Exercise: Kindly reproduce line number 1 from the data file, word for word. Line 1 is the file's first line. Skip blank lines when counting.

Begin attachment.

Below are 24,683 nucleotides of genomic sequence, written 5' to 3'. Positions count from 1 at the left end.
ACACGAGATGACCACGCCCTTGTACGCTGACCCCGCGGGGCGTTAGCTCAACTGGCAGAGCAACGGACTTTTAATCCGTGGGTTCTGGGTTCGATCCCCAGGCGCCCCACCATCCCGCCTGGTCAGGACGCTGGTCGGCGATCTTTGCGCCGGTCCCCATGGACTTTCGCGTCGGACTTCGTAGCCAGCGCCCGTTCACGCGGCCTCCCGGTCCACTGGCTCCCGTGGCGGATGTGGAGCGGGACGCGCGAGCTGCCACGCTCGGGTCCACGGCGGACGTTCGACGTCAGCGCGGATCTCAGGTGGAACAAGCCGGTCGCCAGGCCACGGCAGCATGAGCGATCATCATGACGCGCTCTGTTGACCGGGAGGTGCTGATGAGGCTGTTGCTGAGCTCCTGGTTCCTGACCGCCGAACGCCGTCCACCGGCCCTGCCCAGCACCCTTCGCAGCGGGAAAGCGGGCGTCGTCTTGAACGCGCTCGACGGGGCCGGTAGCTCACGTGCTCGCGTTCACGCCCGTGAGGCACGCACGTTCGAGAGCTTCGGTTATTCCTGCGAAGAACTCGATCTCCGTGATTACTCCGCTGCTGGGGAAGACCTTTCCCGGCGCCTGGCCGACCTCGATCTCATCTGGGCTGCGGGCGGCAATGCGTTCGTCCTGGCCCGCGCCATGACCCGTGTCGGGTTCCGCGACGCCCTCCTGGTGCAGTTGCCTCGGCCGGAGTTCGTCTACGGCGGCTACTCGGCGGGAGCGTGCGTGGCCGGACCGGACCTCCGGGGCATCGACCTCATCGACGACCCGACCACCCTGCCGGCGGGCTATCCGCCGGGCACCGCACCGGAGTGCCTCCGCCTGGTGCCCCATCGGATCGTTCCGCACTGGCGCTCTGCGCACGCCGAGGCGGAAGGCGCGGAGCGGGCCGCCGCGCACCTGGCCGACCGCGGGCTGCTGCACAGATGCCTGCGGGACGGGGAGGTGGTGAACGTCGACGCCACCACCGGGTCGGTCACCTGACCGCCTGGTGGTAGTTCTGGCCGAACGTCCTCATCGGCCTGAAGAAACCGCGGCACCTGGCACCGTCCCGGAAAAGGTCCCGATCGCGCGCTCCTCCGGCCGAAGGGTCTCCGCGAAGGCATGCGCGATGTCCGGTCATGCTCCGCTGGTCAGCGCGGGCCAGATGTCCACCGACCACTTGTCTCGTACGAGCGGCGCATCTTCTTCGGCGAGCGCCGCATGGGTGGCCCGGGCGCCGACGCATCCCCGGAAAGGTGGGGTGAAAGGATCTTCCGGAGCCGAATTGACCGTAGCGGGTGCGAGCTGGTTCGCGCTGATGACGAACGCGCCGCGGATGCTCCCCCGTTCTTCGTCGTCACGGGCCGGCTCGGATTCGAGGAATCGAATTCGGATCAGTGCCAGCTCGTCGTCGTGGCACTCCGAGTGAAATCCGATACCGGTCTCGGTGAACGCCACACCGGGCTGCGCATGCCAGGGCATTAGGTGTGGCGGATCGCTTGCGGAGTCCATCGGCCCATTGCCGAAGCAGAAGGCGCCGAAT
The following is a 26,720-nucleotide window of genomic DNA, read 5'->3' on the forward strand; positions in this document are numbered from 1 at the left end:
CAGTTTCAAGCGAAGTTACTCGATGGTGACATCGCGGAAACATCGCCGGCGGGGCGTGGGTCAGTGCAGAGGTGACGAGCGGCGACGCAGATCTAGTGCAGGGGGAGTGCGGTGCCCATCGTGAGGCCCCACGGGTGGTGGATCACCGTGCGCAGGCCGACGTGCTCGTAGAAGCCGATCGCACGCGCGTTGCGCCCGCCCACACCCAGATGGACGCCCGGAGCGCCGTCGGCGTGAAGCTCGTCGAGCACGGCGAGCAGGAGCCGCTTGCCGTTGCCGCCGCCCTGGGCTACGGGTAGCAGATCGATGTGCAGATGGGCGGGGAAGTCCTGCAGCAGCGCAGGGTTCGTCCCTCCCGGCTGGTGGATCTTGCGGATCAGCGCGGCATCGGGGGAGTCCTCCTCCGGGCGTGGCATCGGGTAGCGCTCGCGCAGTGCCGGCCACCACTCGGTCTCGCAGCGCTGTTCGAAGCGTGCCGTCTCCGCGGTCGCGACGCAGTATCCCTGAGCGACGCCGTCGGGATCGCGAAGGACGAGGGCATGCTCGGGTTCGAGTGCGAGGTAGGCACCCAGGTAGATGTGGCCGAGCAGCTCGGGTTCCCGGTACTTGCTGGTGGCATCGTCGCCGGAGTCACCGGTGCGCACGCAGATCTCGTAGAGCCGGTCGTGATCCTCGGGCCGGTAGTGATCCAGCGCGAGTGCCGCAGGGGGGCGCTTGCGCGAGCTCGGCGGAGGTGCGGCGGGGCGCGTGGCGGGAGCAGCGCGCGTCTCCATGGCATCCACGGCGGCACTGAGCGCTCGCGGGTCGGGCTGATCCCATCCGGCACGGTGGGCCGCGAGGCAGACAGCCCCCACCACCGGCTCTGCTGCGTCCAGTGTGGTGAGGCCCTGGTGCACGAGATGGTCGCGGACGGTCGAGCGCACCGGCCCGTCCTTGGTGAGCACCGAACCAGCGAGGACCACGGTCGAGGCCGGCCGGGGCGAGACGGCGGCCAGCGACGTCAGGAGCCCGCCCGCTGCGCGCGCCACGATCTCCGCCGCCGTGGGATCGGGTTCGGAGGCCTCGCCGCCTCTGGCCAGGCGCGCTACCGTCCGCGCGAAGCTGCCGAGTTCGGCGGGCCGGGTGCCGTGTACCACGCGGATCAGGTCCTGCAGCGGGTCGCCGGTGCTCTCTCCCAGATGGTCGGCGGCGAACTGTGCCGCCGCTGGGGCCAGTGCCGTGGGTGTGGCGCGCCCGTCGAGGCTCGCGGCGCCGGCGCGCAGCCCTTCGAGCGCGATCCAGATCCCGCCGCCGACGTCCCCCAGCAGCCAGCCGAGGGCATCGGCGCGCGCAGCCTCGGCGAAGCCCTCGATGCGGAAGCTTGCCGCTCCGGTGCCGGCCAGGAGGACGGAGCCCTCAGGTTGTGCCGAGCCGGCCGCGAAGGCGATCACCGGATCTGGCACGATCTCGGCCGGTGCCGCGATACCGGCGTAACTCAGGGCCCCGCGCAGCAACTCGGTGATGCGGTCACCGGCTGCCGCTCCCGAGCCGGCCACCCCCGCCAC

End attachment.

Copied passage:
Below are 24,683 nucleotides of genomic sequence, written 5' to 3'. Positions count from 1 at the left end.